The United States is averaging one school shooting every 60 hours in 2018

This afternoon a lone gunman opened fire in a high school in Florida, killing at least 17 people. Police apprehended the suspect, 19-year-old Nicolas de Jesus Cruz, a former student. The warning signs were there. An old classmate described him as a “troubled kid,” who shot guns because it gave him “an exhilarating feeling.” His old teacher said, “There were problems with him last year threatening students.” In fact, Cruz “wasn’t allowed on campus with a backpack.”


It’s a disturbing event, and the statistics on school shootings in America are pretty disturbing as well. We’re only 45 days into the new year, and this is already the country’s 18th school shooting of 2018. That’s an average of a school shooting once every 60 hours. Also, it’s double the amount of school shootings, compared to each of the previous three years. (These numbers come from data compiled by Everytown for Gun Safety, a gun control advocacy group. They define a school shooting as any time a firearm is discharged on or around a campus.)


Details are still emerging, but the aftermath of the shooting will most likely follow a familiar pattern. Politicians will offer “thoughts and prayers” to the families of the victims (as President Trump did on Twitter this afternoon.) Gun control advocates will say “thoughts and prayers” are nice, but we need to pass legislation for stricter gun control. Gun rights advocates will respond, saying “this isn’t the time to discuss gun control.” Gun control advocates will say, “Okay, when is the time?” Gun rights advocates won’t respond. Nothing will change. People will forget the tragedy. And then another school shooting will occur, and we’ll go through the whole cycle again.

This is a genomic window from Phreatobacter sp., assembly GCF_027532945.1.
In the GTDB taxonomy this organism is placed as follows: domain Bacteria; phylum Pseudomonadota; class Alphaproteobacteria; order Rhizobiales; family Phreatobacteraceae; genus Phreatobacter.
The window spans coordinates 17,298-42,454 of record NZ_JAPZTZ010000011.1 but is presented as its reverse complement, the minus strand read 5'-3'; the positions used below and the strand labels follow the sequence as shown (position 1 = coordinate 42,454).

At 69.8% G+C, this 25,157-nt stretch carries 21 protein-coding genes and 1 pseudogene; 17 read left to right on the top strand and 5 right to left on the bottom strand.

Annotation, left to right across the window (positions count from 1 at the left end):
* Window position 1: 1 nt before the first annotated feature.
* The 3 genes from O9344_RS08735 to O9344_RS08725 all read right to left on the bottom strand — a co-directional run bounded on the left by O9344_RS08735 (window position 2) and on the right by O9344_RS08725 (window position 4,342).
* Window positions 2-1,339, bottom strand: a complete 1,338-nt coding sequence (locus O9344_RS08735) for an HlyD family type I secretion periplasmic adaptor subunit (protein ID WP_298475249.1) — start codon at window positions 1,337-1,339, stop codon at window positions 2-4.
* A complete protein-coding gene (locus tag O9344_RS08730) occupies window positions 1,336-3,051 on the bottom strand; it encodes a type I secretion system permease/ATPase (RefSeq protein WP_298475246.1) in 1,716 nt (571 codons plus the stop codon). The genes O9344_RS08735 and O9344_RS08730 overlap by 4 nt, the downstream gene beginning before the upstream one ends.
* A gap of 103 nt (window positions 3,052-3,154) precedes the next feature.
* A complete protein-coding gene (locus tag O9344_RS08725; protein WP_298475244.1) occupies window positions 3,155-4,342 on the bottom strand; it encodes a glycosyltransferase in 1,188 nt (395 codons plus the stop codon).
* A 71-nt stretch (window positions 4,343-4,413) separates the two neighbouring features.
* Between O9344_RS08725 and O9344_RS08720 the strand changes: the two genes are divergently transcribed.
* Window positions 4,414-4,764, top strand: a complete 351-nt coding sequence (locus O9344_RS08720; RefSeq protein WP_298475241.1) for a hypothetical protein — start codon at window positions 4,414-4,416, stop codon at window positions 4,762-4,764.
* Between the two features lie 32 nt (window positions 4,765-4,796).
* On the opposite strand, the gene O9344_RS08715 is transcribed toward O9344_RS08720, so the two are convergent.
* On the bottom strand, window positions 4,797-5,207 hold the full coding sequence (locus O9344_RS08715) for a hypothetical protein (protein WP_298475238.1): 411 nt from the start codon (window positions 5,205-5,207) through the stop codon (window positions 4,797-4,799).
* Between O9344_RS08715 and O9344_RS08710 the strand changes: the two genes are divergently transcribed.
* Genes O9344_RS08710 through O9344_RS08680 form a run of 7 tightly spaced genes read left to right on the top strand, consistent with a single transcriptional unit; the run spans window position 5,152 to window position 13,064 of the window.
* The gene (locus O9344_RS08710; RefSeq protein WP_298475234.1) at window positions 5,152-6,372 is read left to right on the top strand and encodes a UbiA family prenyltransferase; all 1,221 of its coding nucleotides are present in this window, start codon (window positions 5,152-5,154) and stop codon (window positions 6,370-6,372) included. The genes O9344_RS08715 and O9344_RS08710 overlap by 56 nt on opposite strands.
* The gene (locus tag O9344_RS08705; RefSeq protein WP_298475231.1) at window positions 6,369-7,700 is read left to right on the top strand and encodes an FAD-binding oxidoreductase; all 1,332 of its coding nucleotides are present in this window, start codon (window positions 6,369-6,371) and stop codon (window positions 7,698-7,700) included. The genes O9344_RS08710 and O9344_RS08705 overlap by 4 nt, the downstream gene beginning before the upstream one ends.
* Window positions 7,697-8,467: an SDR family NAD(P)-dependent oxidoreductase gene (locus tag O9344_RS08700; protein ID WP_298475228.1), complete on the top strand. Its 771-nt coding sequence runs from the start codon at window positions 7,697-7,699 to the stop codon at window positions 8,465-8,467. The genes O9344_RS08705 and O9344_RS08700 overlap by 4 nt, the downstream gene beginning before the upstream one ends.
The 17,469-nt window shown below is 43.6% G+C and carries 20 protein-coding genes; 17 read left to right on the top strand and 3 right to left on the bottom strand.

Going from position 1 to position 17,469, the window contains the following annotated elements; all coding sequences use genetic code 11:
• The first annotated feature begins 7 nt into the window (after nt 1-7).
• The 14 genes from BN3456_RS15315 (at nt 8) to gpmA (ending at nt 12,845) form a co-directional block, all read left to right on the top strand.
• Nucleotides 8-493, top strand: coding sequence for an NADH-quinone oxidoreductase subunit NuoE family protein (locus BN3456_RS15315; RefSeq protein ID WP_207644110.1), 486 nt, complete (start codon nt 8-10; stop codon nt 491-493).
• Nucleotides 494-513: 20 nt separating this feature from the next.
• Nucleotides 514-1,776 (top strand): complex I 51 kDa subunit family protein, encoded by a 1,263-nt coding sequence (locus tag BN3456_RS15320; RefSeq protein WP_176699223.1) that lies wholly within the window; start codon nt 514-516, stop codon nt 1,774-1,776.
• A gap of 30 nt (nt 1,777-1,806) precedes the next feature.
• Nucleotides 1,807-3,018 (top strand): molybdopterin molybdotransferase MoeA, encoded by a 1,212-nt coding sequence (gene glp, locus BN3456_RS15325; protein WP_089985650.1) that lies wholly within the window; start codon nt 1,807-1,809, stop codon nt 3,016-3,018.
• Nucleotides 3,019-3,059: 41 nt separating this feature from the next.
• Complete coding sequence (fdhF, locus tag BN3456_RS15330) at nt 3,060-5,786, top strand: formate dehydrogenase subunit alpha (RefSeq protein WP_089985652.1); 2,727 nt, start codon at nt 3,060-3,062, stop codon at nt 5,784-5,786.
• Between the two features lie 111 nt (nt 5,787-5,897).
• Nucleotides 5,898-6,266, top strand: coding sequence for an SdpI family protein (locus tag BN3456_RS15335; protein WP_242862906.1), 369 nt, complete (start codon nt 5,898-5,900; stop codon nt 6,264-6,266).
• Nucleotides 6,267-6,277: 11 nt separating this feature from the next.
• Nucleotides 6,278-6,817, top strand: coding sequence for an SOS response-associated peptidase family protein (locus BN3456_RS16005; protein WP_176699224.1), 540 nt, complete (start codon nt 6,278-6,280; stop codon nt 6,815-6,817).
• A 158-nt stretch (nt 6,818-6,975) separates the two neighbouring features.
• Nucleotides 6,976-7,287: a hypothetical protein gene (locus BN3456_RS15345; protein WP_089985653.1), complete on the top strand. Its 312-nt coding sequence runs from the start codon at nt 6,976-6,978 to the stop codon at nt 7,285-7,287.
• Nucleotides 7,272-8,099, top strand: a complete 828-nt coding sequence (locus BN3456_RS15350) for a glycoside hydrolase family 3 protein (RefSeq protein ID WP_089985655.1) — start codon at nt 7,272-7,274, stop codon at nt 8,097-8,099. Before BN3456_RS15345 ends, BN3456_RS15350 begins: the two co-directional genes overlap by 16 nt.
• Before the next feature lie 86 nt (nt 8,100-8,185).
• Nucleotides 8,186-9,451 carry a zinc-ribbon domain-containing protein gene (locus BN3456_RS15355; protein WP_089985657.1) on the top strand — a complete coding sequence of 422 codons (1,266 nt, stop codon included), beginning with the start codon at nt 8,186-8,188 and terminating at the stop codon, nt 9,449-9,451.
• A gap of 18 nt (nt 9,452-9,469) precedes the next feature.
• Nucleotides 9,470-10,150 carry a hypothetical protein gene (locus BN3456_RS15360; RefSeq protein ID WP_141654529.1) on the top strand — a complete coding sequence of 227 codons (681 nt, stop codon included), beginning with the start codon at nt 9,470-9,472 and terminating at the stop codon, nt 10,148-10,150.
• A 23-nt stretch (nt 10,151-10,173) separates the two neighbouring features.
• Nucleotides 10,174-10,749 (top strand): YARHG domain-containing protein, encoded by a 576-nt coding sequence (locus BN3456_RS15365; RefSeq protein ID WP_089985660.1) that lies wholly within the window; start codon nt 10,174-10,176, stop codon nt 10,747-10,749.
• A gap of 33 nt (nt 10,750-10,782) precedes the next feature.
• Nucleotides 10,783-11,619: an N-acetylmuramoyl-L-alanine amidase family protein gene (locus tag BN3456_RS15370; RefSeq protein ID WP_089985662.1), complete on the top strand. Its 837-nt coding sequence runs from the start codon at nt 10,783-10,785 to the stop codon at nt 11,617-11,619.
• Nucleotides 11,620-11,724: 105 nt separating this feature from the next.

Last October we witnessed the deadliest mass shooting in United States history. Stephen Paddock, 64, opened fire on concertgoers at a country music festival in Las Vegas. 58 people were killed, and 851 people were injured. In response to the massacre, President Trump said that the U.S. would start “talking about gun laws as time goes by.” That time never came.

Three months later, there was a deadly school shooting in Kentucky. So, reporters asked White House press secretary Sarah Huckabee Sanders for a follow-up on the subject: Was there any news regarding the President’s talk of new gun control legislation? “The president believes that all Americans deserve to be safe in their schools and in their communities,” said Sanders. It’s a vague statement of hope virtually identical to President Trump’s tweet earlier today.


It’s sad when horrific tragedies like school shootings become routine. And it’s frustrating when government leaders do nothing in reaction. Judging from the past, left-wing politicians will demand more gun control, in the form of mandatory background checks, banning extreme weapons like assault rifles, and preventing the mentally ill and people on the no-fly list from purchasing guns. Right-wing politicians will say no, because gun control won’t stop anyone anyway, so what’s the point, and the only person who can stop a good guy with a gun is a bad guy with the gun. And some citizens will say, “Those that ignore history, are doomed to repeat it.”